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Sustainable Fisheries and Responsible Aquaculture

Sustainable fisheries is when enough fish are left in the ocean, and the habitats are protected. Fish swim around and need time to grow and reproduce. Sustainable fishing makes this happen. When the oceans are safeguarded, the livelihoods of people who depend on fishing can be maintained. Aquaculture can be termed as the breeding, rearing, and harvesting of fish, shellfish, algae, and other organisms in all kinds of water habitats. Its concept is similar to agriculture, but with fish rather than plants or livestock.

Aquaculture also means fish farming. The seafood found at local grocery stores can be labeled as farmed fish. Aquaculture can occur worldwide, specifically in coastal ocean waters, freshwater ponds and rivers, and even on land in tanks. By 2030, 62 percent of all seafood produced for human consumption will come from aquaculture, but as of today, it’s about 50 percent. Aquaculture is essential as it can improve the health of our planet and the health of our population, as long as it is done in a way that is environmentally friendly, socially responsible while ensuring food security and animal welfare. Aquaculture profits humans by providing food, employment, trade, recreation, essential products used to develop new industries and maintain existing ones. Responsible aquaculture is the cultivation of aquatic organisms for commercial purposes to positively impact the environment, contribute to local social community development, and yield economic profit.

According to the United Nations, marine fisheries directly or indirectly employ more than 200 million people worldwide, and the livelihoods of more than 3 billion people depend on marine and coastal biodiversity. However, as much as 40 percent of the world’s oceans are heavily caused by human activities, including pollution, overfishing, and coastal development, resulting in depleted fisheries and loss of coastal habitats, thereby posing a significant threat to marine biodiversity and food supply of millions of people.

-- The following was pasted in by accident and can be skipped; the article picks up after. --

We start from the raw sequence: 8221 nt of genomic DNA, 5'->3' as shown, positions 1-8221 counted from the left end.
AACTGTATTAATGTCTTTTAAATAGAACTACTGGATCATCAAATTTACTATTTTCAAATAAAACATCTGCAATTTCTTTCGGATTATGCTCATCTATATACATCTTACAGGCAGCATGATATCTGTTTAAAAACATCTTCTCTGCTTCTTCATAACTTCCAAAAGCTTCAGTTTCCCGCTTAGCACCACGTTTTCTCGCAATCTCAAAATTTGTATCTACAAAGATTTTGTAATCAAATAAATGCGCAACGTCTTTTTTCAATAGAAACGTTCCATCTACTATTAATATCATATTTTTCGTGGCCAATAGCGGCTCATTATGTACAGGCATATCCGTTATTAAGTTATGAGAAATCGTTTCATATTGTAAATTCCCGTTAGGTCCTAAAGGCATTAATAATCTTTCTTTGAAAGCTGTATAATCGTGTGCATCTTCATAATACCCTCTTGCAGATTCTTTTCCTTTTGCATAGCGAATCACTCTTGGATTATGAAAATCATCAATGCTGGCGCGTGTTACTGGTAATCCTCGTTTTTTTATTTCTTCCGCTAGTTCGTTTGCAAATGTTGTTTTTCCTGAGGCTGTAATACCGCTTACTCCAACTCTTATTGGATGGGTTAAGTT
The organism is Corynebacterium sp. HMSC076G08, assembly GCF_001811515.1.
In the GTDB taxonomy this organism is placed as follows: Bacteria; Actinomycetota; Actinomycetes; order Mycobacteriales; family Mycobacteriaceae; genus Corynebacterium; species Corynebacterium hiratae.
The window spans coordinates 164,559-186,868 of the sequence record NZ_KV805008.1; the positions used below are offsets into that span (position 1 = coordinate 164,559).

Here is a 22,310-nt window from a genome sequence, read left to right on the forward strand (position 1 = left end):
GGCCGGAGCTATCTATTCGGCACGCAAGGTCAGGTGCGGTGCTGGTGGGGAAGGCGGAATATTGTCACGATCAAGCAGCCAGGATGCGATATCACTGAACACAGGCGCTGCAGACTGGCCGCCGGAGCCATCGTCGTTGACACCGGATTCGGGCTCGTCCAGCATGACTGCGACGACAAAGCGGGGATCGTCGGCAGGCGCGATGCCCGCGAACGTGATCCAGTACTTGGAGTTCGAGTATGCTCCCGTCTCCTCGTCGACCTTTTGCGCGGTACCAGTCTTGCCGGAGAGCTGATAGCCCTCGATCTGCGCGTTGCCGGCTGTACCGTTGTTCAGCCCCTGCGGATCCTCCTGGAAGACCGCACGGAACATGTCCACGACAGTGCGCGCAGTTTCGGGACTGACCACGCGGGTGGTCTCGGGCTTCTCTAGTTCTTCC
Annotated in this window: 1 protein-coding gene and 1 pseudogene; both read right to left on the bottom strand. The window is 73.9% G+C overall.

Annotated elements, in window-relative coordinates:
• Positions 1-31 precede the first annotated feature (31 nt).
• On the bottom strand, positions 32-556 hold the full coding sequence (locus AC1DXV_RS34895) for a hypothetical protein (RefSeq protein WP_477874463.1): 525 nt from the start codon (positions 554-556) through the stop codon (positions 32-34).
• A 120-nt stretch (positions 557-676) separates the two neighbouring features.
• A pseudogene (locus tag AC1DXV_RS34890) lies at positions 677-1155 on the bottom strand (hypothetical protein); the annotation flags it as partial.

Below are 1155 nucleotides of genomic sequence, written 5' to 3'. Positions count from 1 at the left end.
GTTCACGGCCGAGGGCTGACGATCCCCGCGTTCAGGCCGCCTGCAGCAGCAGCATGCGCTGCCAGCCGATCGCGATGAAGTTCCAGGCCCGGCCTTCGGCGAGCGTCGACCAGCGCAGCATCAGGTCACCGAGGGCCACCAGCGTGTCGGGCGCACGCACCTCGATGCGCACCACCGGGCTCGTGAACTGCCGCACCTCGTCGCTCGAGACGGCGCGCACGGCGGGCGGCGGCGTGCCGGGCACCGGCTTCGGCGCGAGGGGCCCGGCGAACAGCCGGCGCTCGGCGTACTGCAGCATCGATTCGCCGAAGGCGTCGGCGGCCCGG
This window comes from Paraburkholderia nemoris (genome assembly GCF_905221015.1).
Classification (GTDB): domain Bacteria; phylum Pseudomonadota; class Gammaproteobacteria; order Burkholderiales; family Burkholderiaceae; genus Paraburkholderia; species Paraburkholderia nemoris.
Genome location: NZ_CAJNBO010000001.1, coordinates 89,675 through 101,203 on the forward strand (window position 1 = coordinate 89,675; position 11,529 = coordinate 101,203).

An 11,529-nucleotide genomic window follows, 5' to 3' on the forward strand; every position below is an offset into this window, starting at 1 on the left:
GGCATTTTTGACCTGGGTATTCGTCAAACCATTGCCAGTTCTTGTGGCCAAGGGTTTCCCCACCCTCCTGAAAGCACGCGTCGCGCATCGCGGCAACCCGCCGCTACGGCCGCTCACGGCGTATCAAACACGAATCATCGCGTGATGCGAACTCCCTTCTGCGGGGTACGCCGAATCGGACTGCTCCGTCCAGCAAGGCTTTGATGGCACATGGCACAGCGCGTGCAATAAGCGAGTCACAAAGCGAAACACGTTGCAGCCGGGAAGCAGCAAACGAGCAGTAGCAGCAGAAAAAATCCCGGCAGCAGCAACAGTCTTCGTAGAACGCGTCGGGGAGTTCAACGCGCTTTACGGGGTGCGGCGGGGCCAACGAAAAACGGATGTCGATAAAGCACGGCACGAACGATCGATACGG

Of the 600 marine fish stocks monitored by the U.N. Food and Agriculture Organization (FAO), more than 70 percent of the world’s fish species are fully exploited or depleted. This occurrence is a vast problem because not only do many humans across the globe depend on fish from the ocean as a major source of protein, but ocean ecosystems play many vital roles in global ecological health, such as oxygen production by ocean phytoplankton and as a food source for many species in the global food web.

Regardless of the size, geography, or the fishing technique used for a fish, its sustainability can be assessed using a science-based Fisheries Standard. When fisheries are independently assessed to the standard, three main principles are evaluated:

1. Sustainable fish stocks: The level of fishing must be at a level that ensures continuity and healthy production of the fish population.

2. Minimizing environmental impact: The fishing activity must be governed carefully to ensure healthy species and habitats within the ecosystem.

3. Effective fisheries management: Fisheries must agree with appropriate laws and adapt to changing environmental occurrences.

Sustainability is about the future. The sustainability of a fishery is an ongoing process. After the certification, fisheries are regularly reassessed, and many are being improved. To manage fish populations sustainably, commitment and cooperation at all levels, including individuals, local communities, governments, and institutions across the globe, is required.

So, what can we do to fix this challenging circumstance and aid the global fish stocks to spring back? Thankfully, we can do many things because our oceans are in trouble today. Many stakeholders in the fishing industry are already starting to change course and do things more sustainably. There are also sustainable practices that one can use when fishing. These include:

2. Harpooning, which involves the use of hand-thrown harpoons or barbs fired from a gun to catch larger fish with very little bycatch.

3. Use of traps to guide fish into boxes or reef nets placed near the water’s surface that allows them to be tipped into a holding tank.

4. Trolling, which uses anchored lines from a moving boat to hook fish individually, permitting little bycatch and quick release.

5. Purse seining involves using Fish Aggregating Devices (FADs) that captivate targeted fish species and then catch them in nets. The FADs, when properly used, reduces the bycatch of non-targeted species to as low as 1%.

6. Longlining, which is a technique having very long central fishing line that has many smaller lines of baited hooks attached to it. When placed deep in the water and special circle hooks are used, they reduce the bycatch incidents extensively.

In the next part of this article, we’ll examine how to take responsibility for ensuring sustainable fisheries.

Author: Gift Ifokwe




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